Labor is tough to find, material prices are high and delivery schedules are hard to predict or control. Can we get an app for that? Or, better yet, an “easy button?”
Construction firms haven’t hit digital transformation at full speed yet. As an industry, it’s teetering somewhere around Industry 2.0, whereas manufacturers and retailers are playing with Industry 4.0 plans and beyond. On the bright side, that means technologies and use cases have been fully developed and tested. Now, construction firms can dive right into the right technologies.
Within construction, these innovations show the most promising returns:
Put simply, blockchain is a system for recording information. It’s best-known for tracking cryptocurrency transactions, but every industry and business can benefit from having a secure, immutable “source of truth.” Construction firms can leverage blockchain to ensure project information is always accurate, accessible and protected, and that every superintendent, subcontractor and tradesperson is working from the same game plan. Blockchain can eliminate questions about who’s working on what, when. And it retains project records and final documentation.
2. Building information modeling (BIM) and the Internet of Things (IoT)
3D and 4D modeling can help construction firms anticipate challenges and stay on track, both budget- and timewise. A “digital twin” of the physical site can capture and store virtual design during construction and retain information throughout a facility’s lifecycle for future review, analysis and walkthrough.
BIM can be paired with IoT enabled systems and can be leveraged in service and maintenance work, creating potential new revenue streams. For example, IoT solutions can track wear and tear on building systems (e.g., HVAC, electrical or elevators), so maintenance tasks can be activated based on actual usage trends or safety and service-related data points. By deploying smart, data-based predictive and preventive maintenance, construction firms can prevent costly downtime and repairs for their customers — and collect monthly service revenues.
Camera-equipped drones can improve mapping and surveying, job site surveillance and even security. Drones can monitor sites and equipment to support progress reports and inspections, but from safer or off-site locations. And those hard-to-reach nooks and crannies? A digital twin can show you what something should look like or how something should be performing (as noted above); a drone may be able to show you real time what’s going on in those hard-to-reach places.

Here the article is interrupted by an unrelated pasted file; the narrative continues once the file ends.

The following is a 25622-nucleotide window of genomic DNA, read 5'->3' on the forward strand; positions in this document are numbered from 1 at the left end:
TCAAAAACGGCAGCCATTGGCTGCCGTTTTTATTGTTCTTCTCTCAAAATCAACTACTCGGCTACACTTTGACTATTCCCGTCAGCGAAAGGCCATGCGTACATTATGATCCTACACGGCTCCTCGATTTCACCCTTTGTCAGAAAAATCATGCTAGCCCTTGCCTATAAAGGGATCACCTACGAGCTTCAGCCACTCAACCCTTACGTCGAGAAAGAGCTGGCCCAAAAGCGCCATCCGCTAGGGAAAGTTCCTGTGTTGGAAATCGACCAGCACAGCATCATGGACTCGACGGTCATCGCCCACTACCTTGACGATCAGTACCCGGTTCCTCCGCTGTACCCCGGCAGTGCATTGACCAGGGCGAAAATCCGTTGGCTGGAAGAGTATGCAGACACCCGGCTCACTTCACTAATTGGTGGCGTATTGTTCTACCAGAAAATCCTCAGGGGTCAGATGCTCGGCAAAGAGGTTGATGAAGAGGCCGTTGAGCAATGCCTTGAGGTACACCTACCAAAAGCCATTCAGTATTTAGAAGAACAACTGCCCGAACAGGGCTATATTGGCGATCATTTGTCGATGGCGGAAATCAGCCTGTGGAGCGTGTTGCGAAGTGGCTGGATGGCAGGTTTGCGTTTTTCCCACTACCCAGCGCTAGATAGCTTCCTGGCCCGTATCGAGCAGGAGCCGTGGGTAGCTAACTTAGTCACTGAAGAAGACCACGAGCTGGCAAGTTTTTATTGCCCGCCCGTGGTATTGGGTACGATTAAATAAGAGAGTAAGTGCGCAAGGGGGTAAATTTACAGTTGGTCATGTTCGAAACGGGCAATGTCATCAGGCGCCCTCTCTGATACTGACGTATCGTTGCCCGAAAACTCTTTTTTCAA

4. Mobile technology
With mobile applications, construction companies can move business processes out of the office and into the field. Workers save time (and money) when they can punch in, check in and close out projects without coming back to an office. Smart, location-based dispatching can get materials and crews to sites sooner. Scanners can help crew leaders track time and material usage more accurately. And automated invoicing tools can help the firm collect cash sooner and with less effort.
Firms that have space can move major construction tasks out of the elements and into more-controlled indoor locations, which keeps projects on schedule. Multiple steps can be completed near simultaneously, too. For example, electrical and HVAC work can be integrated and fabricated in a warehouse together, then delivered to the project site. Having trades work together, or within closer proximity, can improve coordination and reduce timelines.
Construction workers are accustomed to PPE. Now, it can work harder (and smarter) to keep them safe. Smart boots, hard hats and gloves can warn workers when they’re at risk of injury, either from fatigue, temperature or incoming equipment. In warehouse or manufacturing’s settings, wearable sensors can also identify opportunities to improve efficiency. Eliminating the number of steps — or minutes — to get materials and tools can add up.
Picking the right tool for the job
It’s easy to get caught up in shiny, new technologies. But not every innovation is a good investment for your firm. Every construction business needs a technology roadmap, just like it needs building plans, detail lists and schedules. Digital transformation plans should align to the company’s overall strategic direction and goals.
So, what’s your goal? Are you trying to maximize margins? Create new revenue streams? Increase employee retention or safety? Once you have a handle on your biggest business needs, it’s easy to find and evaluate the right tools. List your company’s projects, then tie them to the most-productive tools.
Each technology solution should have a business leader attached to it — not just an IT person. That keeps the solution aligned to the business case and other metrics of success, like cost and internal controls. A strong business case — and strong business leaders — can also support change management and user adoption.
Pull together “proof of concept” groups to assist with the rollouts. Recruit tech-savvy employees, plus outliers, like veteran workers or those who are frustrated with the status quo.
Communicate the benefits workers and users will experience, not just the business. Employees need to understand how the technology will improve their work lives — and feel like it’s worth it.
How Wipfli can help
Wipfli can help you tackle technology. Our professionals specialize in digital transformation, business strategy, labor planning and more specifically for construction firms. Together, we can build a better future.
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In the next article in our series on tackling disruption in the construction industry, we’ll cover how to tackle skyrocketing prices.